Interesting places in Turkey



  King's tombs and sarcophagi  
  Forms of burial in ancient Lycia  






The famous rock tombs of Telmessos (Fethiye)

The most famous Lycian rock tombs are probably those of Telmessos, today's Fethiye and the rock tombs next to the Roman theatre in Myra.

  What is, or was Lycia?  


The area, which was called Lycia, extends over the western of the two semicircular bulges on the south coast of Asia Minor. It bordered Caria in the west, Pisidia and Phrygia in the north and Pamphylia in the east.
The landscape is partly very rough and rugged with peaks up to 3000 meters.


Remarkable is the pronounced tendency to build representative tombs, which are almost ubiquitous. Among the most conspicuous grave types are rock tombs, whose facades transform a wooden architecture into stone, pillar tombs (also called tombstones) such as the so-called Harpyia Monument of Xanthos and stone sarcophagi with the ogival lids typical of the landscape.


  The rock tombs near Dalyan from the 4th century B.C.  



Among the most famous rock tombs on the Turkish south coast are the rock tombs of the Carian kings near Dalyan. Here, too, the style of the Lycian royal graves was adopted.


The unfinished royal tomb impressively shows that the facades were knocked out of the rock from top to bottom. Why this tomb was not completed lies in the dark of history. It is assumed that the client died prematurely and that the balance of power changed as a result.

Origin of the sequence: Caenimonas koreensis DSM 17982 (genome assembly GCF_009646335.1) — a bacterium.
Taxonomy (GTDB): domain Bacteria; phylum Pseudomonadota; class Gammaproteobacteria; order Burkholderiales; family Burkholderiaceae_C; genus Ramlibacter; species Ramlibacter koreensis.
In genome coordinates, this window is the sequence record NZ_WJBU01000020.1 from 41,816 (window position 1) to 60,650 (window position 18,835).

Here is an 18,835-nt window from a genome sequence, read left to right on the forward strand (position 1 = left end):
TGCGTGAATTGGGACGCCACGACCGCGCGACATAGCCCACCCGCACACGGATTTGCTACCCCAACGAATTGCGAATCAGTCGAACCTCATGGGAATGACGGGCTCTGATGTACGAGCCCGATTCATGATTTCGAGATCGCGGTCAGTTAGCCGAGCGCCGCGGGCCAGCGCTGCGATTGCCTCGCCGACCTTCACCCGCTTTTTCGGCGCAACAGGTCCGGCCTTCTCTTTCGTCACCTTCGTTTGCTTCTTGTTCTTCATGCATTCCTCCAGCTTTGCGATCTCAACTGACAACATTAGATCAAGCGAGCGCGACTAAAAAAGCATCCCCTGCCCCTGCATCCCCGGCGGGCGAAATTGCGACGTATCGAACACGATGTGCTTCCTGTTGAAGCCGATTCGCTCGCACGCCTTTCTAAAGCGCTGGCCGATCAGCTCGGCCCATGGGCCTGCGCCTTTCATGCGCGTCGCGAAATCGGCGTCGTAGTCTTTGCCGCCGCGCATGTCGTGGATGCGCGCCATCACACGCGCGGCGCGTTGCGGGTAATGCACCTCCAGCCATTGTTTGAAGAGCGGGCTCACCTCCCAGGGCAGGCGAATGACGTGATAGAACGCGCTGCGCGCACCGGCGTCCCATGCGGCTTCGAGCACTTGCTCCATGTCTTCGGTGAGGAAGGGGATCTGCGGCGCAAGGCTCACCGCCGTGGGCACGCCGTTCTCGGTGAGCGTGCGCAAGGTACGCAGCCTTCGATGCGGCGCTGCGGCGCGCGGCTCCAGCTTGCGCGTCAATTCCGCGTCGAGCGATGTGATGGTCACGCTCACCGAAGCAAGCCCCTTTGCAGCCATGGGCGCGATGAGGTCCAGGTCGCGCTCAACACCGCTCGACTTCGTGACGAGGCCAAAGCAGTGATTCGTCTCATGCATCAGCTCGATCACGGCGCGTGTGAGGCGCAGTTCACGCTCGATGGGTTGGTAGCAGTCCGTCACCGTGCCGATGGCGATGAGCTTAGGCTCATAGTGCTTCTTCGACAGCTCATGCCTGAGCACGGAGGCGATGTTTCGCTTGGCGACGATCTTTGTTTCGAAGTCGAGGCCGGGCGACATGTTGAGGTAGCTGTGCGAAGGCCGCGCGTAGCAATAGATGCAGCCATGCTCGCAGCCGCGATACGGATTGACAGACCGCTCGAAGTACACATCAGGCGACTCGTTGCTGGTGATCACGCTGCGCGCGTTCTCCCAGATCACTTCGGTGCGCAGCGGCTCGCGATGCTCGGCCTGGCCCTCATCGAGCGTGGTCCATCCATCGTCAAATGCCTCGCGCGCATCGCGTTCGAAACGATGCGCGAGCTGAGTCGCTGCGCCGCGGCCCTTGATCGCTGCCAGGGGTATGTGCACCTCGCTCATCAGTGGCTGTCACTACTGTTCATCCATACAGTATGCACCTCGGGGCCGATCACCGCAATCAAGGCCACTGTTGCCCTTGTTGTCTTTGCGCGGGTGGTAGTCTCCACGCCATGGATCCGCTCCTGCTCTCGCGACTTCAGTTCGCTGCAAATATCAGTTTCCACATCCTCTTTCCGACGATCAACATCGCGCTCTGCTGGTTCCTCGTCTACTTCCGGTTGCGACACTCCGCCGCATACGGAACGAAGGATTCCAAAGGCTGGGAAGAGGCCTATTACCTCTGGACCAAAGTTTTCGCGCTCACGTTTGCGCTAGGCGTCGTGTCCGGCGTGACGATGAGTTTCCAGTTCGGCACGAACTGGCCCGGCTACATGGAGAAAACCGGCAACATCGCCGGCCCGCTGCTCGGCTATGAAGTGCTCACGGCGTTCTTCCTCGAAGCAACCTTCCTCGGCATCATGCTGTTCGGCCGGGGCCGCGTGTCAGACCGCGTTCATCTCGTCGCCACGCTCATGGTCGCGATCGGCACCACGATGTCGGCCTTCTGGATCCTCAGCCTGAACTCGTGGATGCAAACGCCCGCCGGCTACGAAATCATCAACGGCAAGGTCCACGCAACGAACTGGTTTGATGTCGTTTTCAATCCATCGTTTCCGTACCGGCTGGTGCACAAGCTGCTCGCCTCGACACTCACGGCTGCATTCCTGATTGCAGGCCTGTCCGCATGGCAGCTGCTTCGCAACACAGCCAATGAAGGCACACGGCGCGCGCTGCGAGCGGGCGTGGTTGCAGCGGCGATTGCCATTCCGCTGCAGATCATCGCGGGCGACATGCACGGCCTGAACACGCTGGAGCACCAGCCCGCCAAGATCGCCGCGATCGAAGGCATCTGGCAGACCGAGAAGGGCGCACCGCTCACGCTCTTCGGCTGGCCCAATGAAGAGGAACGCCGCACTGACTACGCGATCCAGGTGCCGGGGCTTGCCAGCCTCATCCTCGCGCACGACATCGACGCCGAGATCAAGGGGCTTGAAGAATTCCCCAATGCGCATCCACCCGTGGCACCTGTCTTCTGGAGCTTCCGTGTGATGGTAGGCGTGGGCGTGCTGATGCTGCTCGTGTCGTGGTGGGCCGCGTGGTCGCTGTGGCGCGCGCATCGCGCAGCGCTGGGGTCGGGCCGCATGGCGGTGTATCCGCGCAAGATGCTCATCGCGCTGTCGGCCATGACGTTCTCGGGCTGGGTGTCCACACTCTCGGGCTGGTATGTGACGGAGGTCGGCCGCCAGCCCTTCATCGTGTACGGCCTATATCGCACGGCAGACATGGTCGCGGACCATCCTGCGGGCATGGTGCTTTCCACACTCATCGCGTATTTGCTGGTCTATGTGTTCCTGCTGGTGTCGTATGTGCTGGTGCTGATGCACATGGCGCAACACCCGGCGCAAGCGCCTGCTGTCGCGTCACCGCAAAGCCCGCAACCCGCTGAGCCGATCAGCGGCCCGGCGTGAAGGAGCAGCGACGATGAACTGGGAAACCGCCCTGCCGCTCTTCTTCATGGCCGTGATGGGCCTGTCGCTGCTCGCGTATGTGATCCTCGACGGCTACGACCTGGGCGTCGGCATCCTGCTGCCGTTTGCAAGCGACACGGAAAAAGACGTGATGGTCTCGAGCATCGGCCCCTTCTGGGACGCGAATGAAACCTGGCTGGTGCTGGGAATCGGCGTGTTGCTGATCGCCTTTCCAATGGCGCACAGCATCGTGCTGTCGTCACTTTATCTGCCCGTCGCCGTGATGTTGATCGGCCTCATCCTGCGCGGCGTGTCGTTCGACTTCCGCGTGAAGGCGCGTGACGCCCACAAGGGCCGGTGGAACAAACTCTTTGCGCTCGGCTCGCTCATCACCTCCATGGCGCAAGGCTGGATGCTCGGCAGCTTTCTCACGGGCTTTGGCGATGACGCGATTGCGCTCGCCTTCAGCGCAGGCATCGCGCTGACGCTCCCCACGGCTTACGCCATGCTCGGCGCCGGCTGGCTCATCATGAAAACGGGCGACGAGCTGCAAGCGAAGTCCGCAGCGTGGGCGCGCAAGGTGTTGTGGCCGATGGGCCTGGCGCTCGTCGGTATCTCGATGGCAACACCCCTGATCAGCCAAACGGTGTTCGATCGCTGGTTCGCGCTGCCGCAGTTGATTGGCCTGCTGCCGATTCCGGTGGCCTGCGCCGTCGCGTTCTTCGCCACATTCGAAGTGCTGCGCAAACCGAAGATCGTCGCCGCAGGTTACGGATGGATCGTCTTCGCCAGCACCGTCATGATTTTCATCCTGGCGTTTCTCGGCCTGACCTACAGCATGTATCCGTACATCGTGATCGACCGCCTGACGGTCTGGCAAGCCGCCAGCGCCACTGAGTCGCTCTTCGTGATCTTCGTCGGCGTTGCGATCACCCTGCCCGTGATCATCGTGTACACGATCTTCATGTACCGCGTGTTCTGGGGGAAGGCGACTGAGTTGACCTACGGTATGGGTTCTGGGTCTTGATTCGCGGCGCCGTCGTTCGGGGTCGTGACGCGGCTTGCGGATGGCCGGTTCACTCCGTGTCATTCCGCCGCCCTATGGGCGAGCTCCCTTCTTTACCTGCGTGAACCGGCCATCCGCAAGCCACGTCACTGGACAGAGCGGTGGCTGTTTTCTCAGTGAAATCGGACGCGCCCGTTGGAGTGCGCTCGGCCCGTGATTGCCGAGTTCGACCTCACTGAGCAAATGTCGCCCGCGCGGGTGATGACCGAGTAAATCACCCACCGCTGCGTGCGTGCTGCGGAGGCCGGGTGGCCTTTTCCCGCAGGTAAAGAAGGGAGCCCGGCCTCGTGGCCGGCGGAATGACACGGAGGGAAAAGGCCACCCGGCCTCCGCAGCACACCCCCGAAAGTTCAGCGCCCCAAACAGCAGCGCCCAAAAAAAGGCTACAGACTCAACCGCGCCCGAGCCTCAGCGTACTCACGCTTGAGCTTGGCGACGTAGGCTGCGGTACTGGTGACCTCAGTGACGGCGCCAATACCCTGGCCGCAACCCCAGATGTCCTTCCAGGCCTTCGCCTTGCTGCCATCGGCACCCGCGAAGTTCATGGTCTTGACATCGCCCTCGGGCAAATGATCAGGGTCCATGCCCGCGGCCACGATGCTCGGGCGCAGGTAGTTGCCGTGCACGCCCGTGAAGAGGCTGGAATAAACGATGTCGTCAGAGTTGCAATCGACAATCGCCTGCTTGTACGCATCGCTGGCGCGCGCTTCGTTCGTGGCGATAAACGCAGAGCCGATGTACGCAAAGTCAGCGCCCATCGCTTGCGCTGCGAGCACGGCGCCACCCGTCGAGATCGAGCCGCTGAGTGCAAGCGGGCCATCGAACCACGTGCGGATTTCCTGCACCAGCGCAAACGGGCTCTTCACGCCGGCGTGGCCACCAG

The tomb of Amyntas, son of Hermagios, in Telmessos (Fethiye) from the 4th century B.C.  



  The rock tombs of Myra  

  Rock tombs in Tlos  

  Lycian king's tomb in Pinara  
  Lycian house graves in Araxa  
  Some of the approx. 900 burial caves in the rock face below the Acropolis in Pinara  



The caves in Pinara are special in their variety. Decoreless burial caves carved out of the rock can be found all over Lycia, but are rather isolated.

  Lycian sarcophagus in Kyaneai  



The "common" Lycian, if he could afford it, was buried in stone sarcophagi with the ogival lid typical of the landscape.

  Lycian sarcophagi in the eastern necropolis of Timiussa (today Üçağiz)  



  Lycian sarcophagus on lowered ground in the bay of Kekova  
  Today a well-known photo motif: The old lycan royal sarcophagus in Kaş.  
  Lycian pillar tombs in Xanthos. On the right the Harpyia Monument  

The Harpyia Monument (around 480 BC) is one of the two pre-Roman grave pillars that tower above the rows of seats in the west of the Xanthos Theatre. Relief plates (copies) cover a burial chamber, which rests on a 5 m high monolithic pillar. The original relief plates are now in the British Museum.
The interpretation of some mythical creatures depicted today as "harpies" gave the pillar its name. The essential representation shows a scene of homage. Here the ancestors of the noble deceased receive gifts from their children. This pillar of the tomb can be attributed to the dynast Kybernis, who, according to Herodotus, took part in the Persian campaign against Greece in 480 BC and minted coins with the Greek letters KY or KYB.

The directly adjacent monument from the 4th or even 3rd century B.C. is actually a double grave. The tomb pillar is composed of slabs and thus forms a lower burial chamber. The sarcophagus on it imitates a Lycian wooden house with a gabled roof.